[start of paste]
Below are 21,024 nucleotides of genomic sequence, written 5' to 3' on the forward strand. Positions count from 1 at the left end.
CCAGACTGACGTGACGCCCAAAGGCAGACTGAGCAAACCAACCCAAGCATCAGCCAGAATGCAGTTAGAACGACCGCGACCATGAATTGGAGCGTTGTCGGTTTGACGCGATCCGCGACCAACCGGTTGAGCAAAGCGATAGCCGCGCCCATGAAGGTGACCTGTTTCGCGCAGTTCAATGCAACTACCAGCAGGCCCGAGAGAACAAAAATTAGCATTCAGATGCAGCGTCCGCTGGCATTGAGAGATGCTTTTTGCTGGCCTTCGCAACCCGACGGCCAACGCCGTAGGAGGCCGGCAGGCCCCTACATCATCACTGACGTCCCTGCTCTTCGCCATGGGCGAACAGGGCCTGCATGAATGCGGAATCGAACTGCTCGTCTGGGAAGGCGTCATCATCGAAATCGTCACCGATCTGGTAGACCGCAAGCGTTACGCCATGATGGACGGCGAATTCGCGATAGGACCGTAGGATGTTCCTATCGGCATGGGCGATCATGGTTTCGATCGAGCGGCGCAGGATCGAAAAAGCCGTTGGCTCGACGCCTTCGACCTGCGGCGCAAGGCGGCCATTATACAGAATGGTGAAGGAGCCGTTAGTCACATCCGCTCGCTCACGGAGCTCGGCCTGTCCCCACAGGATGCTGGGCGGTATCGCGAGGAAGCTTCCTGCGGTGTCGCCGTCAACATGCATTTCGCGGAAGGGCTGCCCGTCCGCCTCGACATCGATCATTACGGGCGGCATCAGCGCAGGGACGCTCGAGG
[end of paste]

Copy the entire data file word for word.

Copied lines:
Below are 21,024 nucleotides of genomic sequence, written 5' to 3' on the forward strand. Positions count from 1 at the left end.
CCAGACTGACGTGACGCCCAAAGGCAGACTGAGCAAACCAACCCAAGCATCAGCCAGAATGCAGTTAGAACGACCGCGACCATGAATTGGAGCGTTGTCGGTTTGACGCGATCCGCGACCAACCGGTTGAGCAAAGCGATAGCCGCGCCCATGAAGGTGACCTGTTTCGCGCAGTTCAATGCAACTACCAGCAGGCCCGAGAGAACAAAAATTAGCATTCAGATGCAGCGTCCGCTGGCATTGAGAGATGCTTTTTGCTGGCCTTCGCAACCCGACGGCCAACGCCGTAGGAGGCCGGCAGGCCCCTACATCATCACTGACGTCCCTGCTCTTCGCCATGGGCGAACAGGGCCTGCATGAATGCGGAATCGAACTGCTCGTCTGGGAAGGCGTCATCATCGAAATCGTCACCGATCTGGTAGACCGCAAGCGTTACGCCATGATGGACGGCGAATTCGCGATAGGACCGTAGGATGTTCCTATCGGCATGGGCGATCATGGTTTCGATCGAGCGGCGCAGGATCGAAAAAGCCGTTGGCTCGACGCCTTCGACCTGCGGCGCAAGGCGGCCATTATACAGAATGGTGAAGGAGCCGTTAGTCACATCCGCTCGCTCACGGAGCTCGGCCTGTCCCCACAGGATGCTGGGCGGTATCGCGAGGAAGCTTCCTGCGGTGTCGCCGTCAACATGCATTTCGCGGAAGGGCTGCCCGTCCGCCTCGACATCGATCATTACGGGCGGCATCAGCGCAGGGACGCTCGAGG